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LETTER FROM NEW YORK

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 Lettera da New York a Positanonews la testata online della Costiera Amalfitana e Penisola Sorrentina fra le più lette in Campania all’estero


 


 


November 2, 2008


 


 


Many people like to describe their lives as a soap opera.  Not me.  When someone finds out that I’m the current co-headwriter of “As The World Turns,” a daily serial that has been running on American network television for over fifty years, the first question is invariably: where do you get your ideas?  My fervent answer is always: not from my life!  I’ve been happily married to the same man for more years than I can say without giving away the fact I look waaay younger than I am.  Thank God, our children are happy, healthy, and more or less, trauma free.  Whether that’s a tribute to our parenting skills or undeserved luck, we don’t question too closely.  So, instead of looking inward for melodrama, I have to focus outward. 


 


With one hour a day, five days a week, fifty-two weeks a year to fill, I am in constant search for inspiration.  I can adapt a plot from classic Greek tragedy (you can’t go wrong with Oedipus) or classic vintage movies (It Happened One Night works for almost any new couple).   Newspapers and magazines offer an embarrassment of riches.  The old chestnut switched-at-birth-baby story you might encounter on any number of shows I’ve written (General Hospital, Days of Our Lives, One Life to Live, Another World, Guiding Light) was the subject of numerous articles and, needless to say, a hefty lawsuit, several years ago.  I grant you there aren’t too many people who return from the dead just as a former spouse is on the verge of marrying a new partner.  Still, thwarted romance, in all its many guises, is a recurrent theme in reality as well as fiction.  That dreams are born and die then live again is irrefutable, whether on the screen or in your heart.  Which, convoluted though the path may be, brings me to the real theme of my first letter from New York.


 


“You can’t change the system, you can’t even make it worse.”  So said the great writer, Isaac Bashevis Singer.  But now, of course, we know he was wrong.  You can make it worse.  You can even break it!  For those of us whose only knowledge of financial markets can be summed up in the bleak headlines we read in daily newspapers and the consistently downward direction of our retirement plans, these are frightening times.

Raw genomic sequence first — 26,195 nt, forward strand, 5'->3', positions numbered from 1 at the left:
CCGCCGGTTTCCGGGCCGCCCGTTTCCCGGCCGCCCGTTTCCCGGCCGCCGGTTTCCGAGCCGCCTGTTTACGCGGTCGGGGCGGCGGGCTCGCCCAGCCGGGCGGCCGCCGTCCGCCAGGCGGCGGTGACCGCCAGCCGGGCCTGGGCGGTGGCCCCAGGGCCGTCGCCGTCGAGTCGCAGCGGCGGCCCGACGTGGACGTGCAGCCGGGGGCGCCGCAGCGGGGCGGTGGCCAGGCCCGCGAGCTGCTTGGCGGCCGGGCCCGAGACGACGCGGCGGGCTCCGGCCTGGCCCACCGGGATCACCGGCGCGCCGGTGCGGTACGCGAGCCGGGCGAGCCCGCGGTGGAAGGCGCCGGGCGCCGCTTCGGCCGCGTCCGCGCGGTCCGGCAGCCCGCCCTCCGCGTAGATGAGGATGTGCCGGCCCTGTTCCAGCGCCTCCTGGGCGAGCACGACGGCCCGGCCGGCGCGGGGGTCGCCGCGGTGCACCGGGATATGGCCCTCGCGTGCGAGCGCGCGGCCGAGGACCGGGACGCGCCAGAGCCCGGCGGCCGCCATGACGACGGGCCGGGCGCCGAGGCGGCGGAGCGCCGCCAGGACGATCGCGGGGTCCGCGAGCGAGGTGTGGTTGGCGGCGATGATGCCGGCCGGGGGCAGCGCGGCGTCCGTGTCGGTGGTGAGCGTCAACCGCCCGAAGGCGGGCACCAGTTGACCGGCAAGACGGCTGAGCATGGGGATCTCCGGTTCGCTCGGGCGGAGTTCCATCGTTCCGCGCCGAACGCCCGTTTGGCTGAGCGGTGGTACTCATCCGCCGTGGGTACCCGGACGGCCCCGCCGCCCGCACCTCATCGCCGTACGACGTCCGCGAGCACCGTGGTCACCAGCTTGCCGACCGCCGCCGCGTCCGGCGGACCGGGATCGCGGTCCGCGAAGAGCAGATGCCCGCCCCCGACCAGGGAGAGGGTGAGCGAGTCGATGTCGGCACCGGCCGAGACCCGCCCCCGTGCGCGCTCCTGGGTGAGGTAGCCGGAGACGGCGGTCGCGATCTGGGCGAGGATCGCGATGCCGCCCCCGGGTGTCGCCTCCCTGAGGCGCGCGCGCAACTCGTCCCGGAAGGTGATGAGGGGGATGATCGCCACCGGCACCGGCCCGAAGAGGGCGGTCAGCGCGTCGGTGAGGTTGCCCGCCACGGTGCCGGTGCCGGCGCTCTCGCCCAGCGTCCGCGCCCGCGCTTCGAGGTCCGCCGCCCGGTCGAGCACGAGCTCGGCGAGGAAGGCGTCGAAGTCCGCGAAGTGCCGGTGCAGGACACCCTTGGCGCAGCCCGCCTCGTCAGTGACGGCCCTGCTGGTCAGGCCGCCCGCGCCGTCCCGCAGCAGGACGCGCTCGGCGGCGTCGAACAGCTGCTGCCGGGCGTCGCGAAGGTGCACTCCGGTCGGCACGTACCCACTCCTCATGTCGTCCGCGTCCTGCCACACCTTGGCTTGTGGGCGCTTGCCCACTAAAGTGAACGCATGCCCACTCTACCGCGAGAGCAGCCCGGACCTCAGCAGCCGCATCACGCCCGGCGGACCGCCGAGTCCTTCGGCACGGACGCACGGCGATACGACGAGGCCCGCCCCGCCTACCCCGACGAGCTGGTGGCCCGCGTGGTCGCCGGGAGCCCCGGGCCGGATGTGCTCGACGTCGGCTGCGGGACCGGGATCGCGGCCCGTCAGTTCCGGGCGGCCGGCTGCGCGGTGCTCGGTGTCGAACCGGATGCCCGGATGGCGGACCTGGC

Here in New York, there’s a chill in the air that’s not entirely attributable to the change of seasons.  And yet, so many people I know are shivering not with fear, but with excitement.  Because if you can make it worse, that opens up the possibility you can make it better as well.  Rejecting Mr. Singer’s amusing but cynical take on “business as usual,” we are anticipating that, come election day, we’re going to see a seismic change in leadership that will affect not only how our government is run here at home, but how it is perceived throughout the world. 


 


We don’t like to say it aloud because we don’t want to jinx the outcome by appearing over-confident, but New York is Obamaland.  In spite of the fact that it was Wall Street’s dictum of “greed is good” that precipitated the current crisis, New York has a high concentration of people proud to be called the left-wing liberal elite.  To us, elite just means smart enough to know if you’ve been blessed with a lot you ought to be called upon to share it with those who have less – even if you’re a plumber or a hockey mom.  Clearly, an Obama victory will not bring an instant solution to worldwide economic woes.  But it will bring hope.  Spreading hope can foster optimism.   Growing optimism can inspire confidence.   Enough confidence will lead to conviction.  And with true conviction, you can, of course, change the system. 


 


By the time my next letter from New York is posted, we’ll know what happened.  But right now, on the eve of the elections, all my skill at creating melodrama could not have engineered a better cliffhanger.   Maybe, to one extent or another, all life is soap opera after all.   


 


 


Leah Laiman

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